Sometimes life happens so perfectly you couldn't script it better.
It started out as a normal Saturday night. The calendar was triple booked with party possibilities. A few hour before party time and my phone rang. It was my pole dancing partner telling me that there was a pole dancing contest at the upcoming party. Was I planning to enter?
This was the first I had heard of the contest and it was 4 hours prior to the party. I hadn't practiced in months, but it was a chance to show my skills and first, second and third place prizes included my own pole. That was very tempting, but not worth the anxiety of performance. For about $100 I could go out and buy one. Was the competition worth that anxiety? Enter the start of my waffling.
I thought about the probability of entering and then decided it was pretty slim. Like I said, for $100 I could buy my own pole without the embarrassment of performance. Regardless I agreed to help my friend practice before the party. I brought a change of clothes and my shoes in case I changed my mind or was heavily coerced.
Practice went well. We even had a few minutes on the pole. I remembered how much I loved spinning around that thing, hooking my heel or calf on the pole and blasting off into the spin. It was at practice that I decided I would enter. I decided to perform first because I didn't want to get nervous or change my mind - and also so I could get it over with and enjoy the rest of the party/performances.
The moment finally arrived. The DJ knew my music and I was back stage psyching myself up. Three minutes on the platform, just me, the pole and Journey. The song started slow and I looked out into the audience of awaiting faces. I wondered if anyone would get my little joke with Journey. I picked "Don't Stop Believing" because it's become a recent community favorite. I wondered if anyone would hold up a lighter. Then it was off to the pole. No one outside of my pole class had seen my moves - not even my boyfriend. And now was the time to show off.
Walking and falling and catching in the spin. Hooking and falling and spinning and falling again. Strutting and circling and arching and spin. I was flying. It was fun! I was just starting to wonder how much time I had left when it happened. I was mid spin when something fell from the top of the pole and hit me on my head. It bounced off my shoulder and down my right side as I landed my technique at the front of the stage.
What had happened?
The pole was standing, but something wasn't right about it. My first thought was, could I still dance around it. I stopped for a confused moment, unsure what to do, and that's when I raised my hand to my forehead. It hurt a little bit. And when I looked at my hand, it had blood on it. My blood. I was thinking "that's not supposed to be like that. It's just a little blood though, I wonder if I can finish the song. But what happened to the pole, is it ok to use anymore."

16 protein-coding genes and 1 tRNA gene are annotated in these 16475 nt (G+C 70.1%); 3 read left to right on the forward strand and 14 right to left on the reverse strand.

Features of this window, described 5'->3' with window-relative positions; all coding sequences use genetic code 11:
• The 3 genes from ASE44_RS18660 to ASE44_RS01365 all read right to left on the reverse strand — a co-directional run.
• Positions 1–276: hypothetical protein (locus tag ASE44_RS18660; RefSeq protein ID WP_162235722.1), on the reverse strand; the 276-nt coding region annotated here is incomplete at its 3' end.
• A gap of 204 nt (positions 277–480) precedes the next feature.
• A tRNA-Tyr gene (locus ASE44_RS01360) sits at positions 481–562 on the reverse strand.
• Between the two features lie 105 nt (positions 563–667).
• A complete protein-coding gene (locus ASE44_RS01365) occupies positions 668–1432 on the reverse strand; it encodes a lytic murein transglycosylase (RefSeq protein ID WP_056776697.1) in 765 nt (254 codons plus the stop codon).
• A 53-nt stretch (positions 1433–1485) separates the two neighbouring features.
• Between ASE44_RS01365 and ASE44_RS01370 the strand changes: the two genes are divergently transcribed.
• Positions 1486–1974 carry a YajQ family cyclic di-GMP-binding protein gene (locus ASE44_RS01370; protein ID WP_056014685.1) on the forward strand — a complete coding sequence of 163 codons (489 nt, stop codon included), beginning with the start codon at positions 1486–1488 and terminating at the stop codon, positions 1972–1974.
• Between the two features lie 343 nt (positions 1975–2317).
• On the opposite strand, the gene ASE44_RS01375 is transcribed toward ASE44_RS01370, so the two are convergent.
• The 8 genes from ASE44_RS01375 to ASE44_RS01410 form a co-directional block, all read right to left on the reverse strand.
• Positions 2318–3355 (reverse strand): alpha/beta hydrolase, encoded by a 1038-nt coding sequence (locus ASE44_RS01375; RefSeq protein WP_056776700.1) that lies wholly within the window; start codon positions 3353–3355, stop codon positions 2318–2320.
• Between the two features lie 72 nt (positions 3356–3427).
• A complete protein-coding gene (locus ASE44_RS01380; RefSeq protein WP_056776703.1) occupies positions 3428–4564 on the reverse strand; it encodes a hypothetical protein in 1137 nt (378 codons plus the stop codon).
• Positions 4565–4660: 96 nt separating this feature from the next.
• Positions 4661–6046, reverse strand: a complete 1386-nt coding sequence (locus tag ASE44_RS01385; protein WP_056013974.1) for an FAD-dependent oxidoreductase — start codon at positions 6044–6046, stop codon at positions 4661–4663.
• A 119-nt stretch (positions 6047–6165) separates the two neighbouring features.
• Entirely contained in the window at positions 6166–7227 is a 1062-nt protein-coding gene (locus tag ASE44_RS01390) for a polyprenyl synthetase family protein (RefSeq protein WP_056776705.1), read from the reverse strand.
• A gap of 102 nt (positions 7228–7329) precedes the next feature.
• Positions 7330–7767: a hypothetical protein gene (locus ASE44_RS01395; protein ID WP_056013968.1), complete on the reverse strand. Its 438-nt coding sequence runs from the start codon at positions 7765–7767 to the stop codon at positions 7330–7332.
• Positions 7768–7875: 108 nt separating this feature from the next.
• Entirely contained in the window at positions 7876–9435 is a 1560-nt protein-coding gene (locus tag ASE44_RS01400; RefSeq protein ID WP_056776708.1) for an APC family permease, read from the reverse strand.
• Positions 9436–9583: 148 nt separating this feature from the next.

Believe it or not, that's exactly what went through my head, before my friends in the front row jumped up and helped me off stage. It was a good thing, because almost immediately blood was gushing down my face.
I was stunned. A piece supporting the top part of the pole had become unattached and fallen on me mid spin. I didn't know if I if I was injured, and if so how bad. I sat in shock as my friends stopped the bleeding, gave me ice and painkillers.
- cut to later -
The pole was fixed and the competition went on. I recovered although I was still stunned at what had happened. I had been more concerned about slipping in my shoes and twisting my ankle.
- cut to even later -
The pain killers kicked in. The bleeding stopped and I had been examined by various medical professionals at the party - my head was barely scratched. No need even for stitches. And even more important. I was one of three finalists.
The idea was that the three finalists take a final round and the audience judges the best. There were prize packages for all finalists - so I was definitely going to get some good swag regardless. No one asked me to perform again. But I was feeling good and I had an idea up my sleeve.
They started my song and I stepped on the platform again - this time donning a motorcycle helmet for protection. As my song spun up (Journey again!), I inspected the security of the new rig. I took some test spins around the pole - with the helmet on. And then I went to the front of the stage. I opened the vision and looked out at the crowd. They were wide eyed with anticipation. Watching my every move. I snapped the visor shut and started to take the helmet off. The crowd went wild. This was the biggest shock of all. Only I of all the finalists could make this joke. Taking off the helmet would make me more vulnerable than taking off my clothes (which I had no intention of doing). And the crowd loved every moment.
Bareheaded, I proceeded to rip up the pole. Well not literally rip it up. But I had so much fun doing the tricks and techniques I had learned. I love the feel of the wind on my face. Falling and being caught by gravity and my locked arms. I forgot there was an audience. It was me and the wind and my blood soaked hair. I stopped for a moment and looked into the crowd. Lighters were a flame and a few cell phones were raised in reverence. I nodded. The song faded out. I saw it in their eyes. I was remembering that feeling.
That anything is possible in this twisted fractaled world.
Oh, and I won second place.